ACLU Obtains Documents Showing Expanded Military Role in National Security Letters

The ACLU has obtained a new set of documents showing the military's expanded role since the passage of the Patriot Act in obtaining national security letters.

New documents uncovered as a result of an American Civil Liberties Union and New York Civil Liberties Union lawsuit reveal that the Department of Defense secretly issued hundreds of national security letters (NSLs) to obtain private and sensitive records of people within the United States without court approval. A comprehensive analysis of 455 NSLs issued after 9/11 shows that the Defense Department seems to have collaborated with the FBI to circumvent the law, may have overstepped its legal authority to obtain financial and credit records, provided misleading information to Congress, and silenced NSL recipients from speaking out about the records requests, according to the ACLU.

The new documents are available here. Many are blacked out (redacted.) The documents include e-mail correspondence between DOD officials responding to the disclosure of the NSL's in the New York Times. I've extracted one e-mail here (pdf).

Also extracted:

  • DOD memo (pdf)on its authority to issue NSL letters apart from the FBI
  • DOD Guidance (pdf)on obtaining information from financial institutions


As to what it means, the ACLU says:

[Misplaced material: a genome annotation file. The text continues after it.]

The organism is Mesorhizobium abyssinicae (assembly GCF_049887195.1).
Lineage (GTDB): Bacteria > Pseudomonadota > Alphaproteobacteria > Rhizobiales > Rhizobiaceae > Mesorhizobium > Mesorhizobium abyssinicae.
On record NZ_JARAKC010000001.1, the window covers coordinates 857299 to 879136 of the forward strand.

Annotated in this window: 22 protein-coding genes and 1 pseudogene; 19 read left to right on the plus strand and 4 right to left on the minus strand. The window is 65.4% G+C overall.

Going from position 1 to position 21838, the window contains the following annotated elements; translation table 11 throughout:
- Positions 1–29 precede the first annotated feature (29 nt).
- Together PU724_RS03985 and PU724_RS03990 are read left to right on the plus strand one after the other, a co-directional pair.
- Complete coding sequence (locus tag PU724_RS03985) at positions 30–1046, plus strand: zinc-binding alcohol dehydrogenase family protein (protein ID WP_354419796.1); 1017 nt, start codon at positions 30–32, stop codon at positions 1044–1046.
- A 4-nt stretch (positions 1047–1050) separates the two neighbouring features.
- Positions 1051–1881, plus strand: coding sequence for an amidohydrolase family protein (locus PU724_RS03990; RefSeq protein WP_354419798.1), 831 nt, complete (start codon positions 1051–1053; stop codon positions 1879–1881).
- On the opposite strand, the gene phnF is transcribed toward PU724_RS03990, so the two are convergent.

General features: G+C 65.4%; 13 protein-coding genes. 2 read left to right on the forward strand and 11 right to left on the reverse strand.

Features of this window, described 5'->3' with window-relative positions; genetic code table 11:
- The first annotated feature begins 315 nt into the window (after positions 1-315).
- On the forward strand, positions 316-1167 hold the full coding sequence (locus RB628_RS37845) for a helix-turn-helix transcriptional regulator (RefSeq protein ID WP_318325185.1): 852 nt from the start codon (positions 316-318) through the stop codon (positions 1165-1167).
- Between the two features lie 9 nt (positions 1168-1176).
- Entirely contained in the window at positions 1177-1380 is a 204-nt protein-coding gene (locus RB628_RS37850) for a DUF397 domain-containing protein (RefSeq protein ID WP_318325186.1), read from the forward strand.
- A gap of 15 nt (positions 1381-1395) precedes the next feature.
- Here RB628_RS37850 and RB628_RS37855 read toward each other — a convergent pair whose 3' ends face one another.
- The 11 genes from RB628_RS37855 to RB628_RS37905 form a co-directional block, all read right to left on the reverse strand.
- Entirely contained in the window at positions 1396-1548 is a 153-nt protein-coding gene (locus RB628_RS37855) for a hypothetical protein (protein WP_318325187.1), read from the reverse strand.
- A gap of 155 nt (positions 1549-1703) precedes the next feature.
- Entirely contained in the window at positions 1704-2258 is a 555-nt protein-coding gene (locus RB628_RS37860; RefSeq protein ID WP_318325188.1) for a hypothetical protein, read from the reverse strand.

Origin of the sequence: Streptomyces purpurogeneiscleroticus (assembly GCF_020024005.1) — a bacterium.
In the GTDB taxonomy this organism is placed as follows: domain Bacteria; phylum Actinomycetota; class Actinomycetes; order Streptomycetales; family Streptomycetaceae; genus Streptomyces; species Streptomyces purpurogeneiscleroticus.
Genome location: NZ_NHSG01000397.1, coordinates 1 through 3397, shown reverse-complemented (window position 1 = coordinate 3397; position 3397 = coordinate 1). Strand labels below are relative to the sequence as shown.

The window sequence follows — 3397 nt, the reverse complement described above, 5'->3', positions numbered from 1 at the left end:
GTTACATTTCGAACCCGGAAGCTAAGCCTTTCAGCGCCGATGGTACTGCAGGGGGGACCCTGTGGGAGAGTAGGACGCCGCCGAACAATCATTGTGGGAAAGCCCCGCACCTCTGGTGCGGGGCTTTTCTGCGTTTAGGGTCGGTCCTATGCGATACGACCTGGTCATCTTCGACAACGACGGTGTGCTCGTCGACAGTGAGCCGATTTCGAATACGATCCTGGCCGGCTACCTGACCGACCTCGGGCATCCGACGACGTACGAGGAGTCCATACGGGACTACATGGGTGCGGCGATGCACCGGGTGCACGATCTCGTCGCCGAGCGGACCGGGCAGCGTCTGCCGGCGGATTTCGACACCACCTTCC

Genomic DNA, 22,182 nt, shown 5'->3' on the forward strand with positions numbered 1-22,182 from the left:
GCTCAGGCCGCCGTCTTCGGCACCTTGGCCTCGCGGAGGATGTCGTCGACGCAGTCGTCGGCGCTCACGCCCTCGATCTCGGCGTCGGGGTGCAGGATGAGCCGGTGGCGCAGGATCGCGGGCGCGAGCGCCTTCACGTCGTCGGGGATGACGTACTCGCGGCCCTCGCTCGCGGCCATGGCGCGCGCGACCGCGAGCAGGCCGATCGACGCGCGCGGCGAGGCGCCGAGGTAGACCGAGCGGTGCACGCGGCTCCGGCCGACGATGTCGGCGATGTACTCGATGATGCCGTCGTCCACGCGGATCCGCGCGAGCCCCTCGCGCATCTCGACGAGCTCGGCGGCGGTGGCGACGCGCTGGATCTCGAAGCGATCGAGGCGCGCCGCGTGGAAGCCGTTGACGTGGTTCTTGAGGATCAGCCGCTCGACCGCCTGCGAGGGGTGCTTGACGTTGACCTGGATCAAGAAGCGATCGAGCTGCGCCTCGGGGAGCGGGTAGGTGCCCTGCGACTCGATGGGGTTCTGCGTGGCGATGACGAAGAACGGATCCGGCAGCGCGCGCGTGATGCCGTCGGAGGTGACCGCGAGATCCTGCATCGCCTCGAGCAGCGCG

Once again, the Bush administration's unchecked authority has led to abuse and civil liberties violations," said ACLU Executive Director Anthony D. Romero. "The documents make clear that the Department of Defense may have secretly and illegally conducted surveillance beyond the powers it was granted by Congress. It also appears as if the FBI is serving as a lackey for the DoD in misusing the Patriot Act powers. At the very least, it certainly looks like the FBI and DoD are conspiring to evade limits placed on the Department of Defense's surveillance powers."

...."The expanded role of the military in domestic intelligence gathering is troubling. These documents reveal that the military is gaining access to records here in the U.S. – in secret and without any meaningful oversight," said Melissa Goodman, staff attorney with the ACLU's National Security Project. "There are real concerns about the use of this intrusive surveillance power."

If you're new to the issue of NSL's:

NSLs are secretly issued by the government to obtain access to personal customer records from Internet service providers, financial institutions, and credit reporting agencies. In almost all cases, recipients of the NSLs are forbidden, or "gagged," from disclosing that they have received the letters. While the FBI has broad NSL powers and compliance with FBI-issued NSLs is mandatory, the Defense Department's NSL power is more limited in scope, and, in most cases, compliance with Defense Department demands is not mandatory.

Background: The FBI is Spying on You and Me.

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  • Display: Sort:
    Lemme check my crystal ball (none / 0) (#1)
    by scarshapedstar on Sun Oct 14, 2007 at 11:00:48 AM EST
    "Nobody could have anticipated... a few bad apples... policy was unclear... internal investigation reveals no intentional wrongdoing."

    I hate these people.